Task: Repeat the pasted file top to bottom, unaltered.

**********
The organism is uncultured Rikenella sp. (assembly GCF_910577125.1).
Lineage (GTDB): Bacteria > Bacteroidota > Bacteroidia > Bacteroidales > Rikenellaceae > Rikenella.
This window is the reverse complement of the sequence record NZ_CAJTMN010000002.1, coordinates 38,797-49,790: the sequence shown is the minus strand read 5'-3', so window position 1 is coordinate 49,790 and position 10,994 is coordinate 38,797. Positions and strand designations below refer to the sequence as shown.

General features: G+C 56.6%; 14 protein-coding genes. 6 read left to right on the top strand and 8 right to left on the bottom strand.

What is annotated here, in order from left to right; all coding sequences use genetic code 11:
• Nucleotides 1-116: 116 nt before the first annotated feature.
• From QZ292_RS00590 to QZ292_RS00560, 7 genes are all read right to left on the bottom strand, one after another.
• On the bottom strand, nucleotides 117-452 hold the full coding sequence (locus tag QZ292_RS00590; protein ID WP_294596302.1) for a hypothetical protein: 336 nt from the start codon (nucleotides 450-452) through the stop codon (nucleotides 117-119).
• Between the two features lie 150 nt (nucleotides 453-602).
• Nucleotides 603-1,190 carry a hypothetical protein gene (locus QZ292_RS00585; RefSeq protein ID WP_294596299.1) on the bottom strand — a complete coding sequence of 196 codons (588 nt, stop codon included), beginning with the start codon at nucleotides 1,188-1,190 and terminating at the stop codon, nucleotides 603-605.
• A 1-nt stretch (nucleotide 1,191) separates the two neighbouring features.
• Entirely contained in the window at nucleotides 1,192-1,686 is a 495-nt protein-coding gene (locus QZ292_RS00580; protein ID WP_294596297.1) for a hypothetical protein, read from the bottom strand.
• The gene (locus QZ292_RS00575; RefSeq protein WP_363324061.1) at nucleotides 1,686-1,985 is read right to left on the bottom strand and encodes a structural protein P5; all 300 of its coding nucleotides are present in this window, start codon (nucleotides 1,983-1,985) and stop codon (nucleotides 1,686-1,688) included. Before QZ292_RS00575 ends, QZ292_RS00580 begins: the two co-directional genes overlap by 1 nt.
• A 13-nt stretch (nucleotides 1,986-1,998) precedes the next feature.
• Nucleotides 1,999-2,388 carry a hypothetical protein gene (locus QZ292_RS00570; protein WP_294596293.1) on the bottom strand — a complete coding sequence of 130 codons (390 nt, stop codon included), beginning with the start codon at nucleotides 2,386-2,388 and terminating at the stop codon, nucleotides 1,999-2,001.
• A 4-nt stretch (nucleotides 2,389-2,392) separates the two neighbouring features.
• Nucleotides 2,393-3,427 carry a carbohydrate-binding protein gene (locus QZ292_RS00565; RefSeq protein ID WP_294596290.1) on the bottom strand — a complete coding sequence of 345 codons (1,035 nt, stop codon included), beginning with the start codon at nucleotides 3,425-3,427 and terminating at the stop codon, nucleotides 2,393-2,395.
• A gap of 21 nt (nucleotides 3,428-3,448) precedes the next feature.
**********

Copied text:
The organism is uncultured Rikenella sp. (assembly GCF_910577125.1).
Lineage (GTDB): Bacteria > Bacteroidota > Bacteroidia > Bacteroidales > Rikenellaceae > Rikenella.
This window is the reverse complement of the sequence record NZ_CAJTMN010000002.1, coordinates 38,797-49,790: the sequence shown is the minus strand read 5'-3', so window position 1 is coordinate 49,790 and position 10,994 is coordinate 38,797. Positions and strand designations below refer to the sequence as shown.

General features: G+C 56.6%; 14 protein-coding genes. 6 read left to right on the top strand and 8 right to left on the bottom strand.

What is annotated here, in order from left to right; all coding sequences use genetic code 11:
• Nucleotides 1-116: 116 nt before the first annotated feature.
• From QZ292_RS00590 to QZ292_RS00560, 7 genes are all read right to left on the bottom strand, one after another.
• On the bottom strand, nucleotides 117-452 hold the full coding sequence (locus tag QZ292_RS00590; protein ID WP_294596302.1) for a hypothetical protein: 336 nt from the start codon (nucleotides 450-452) through the stop codon (nucleotides 117-119).
• Between the two features lie 150 nt (nucleotides 453-602).
• Nucleotides 603-1,190 carry a hypothetical protein gene (locus QZ292_RS00585; RefSeq protein ID WP_294596299.1) on the bottom strand — a complete coding sequence of 196 codons (588 nt, stop codon included), beginning with the start codon at nucleotides 1,188-1,190 and terminating at the stop codon, nucleotides 603-605.
• A 1-nt stretch (nucleotide 1,191) separates the two neighbouring features.
• Entirely contained in the window at nucleotides 1,192-1,686 is a 495-nt protein-coding gene (locus QZ292_RS00580; protein ID WP_294596297.1) for a hypothetical protein, read from the bottom strand.
• The gene (locus QZ292_RS00575; RefSeq protein WP_363324061.1) at nucleotides 1,686-1,985 is read right to left on the bottom strand and encodes a structural protein P5; all 300 of its coding nucleotides are present in this window, start codon (nucleotides 1,983-1,985) and stop codon (nucleotides 1,686-1,688) included. Before QZ292_RS00575 ends, QZ292_RS00580 begins: the two co-directional genes overlap by 1 nt.
• A 13-nt stretch (nucleotides 1,986-1,998) precedes the next feature.
• Nucleotides 1,999-2,388 carry a hypothetical protein gene (locus QZ292_RS00570; protein WP_294596293.1) on the bottom strand — a complete coding sequence of 130 codons (390 nt, stop codon included), beginning with the start codon at nucleotides 2,386-2,388 and terminating at the stop codon, nucleotides 1,999-2,001.
• A 4-nt stretch (nucleotides 2,389-2,392) separates the two neighbouring features.
• Nucleotides 2,393-3,427 carry a carbohydrate-binding protein gene (locus QZ292_RS00565; RefSeq protein ID WP_294596290.1) on the bottom strand — a complete coding sequence of 345 codons (1,035 nt, stop codon included), beginning with the start codon at nucleotides 3,425-3,427 and terminating at the stop codon, nucleotides 2,393-2,395.
• A gap of 21 nt (nucleotides 3,428-3,448) precedes the next feature.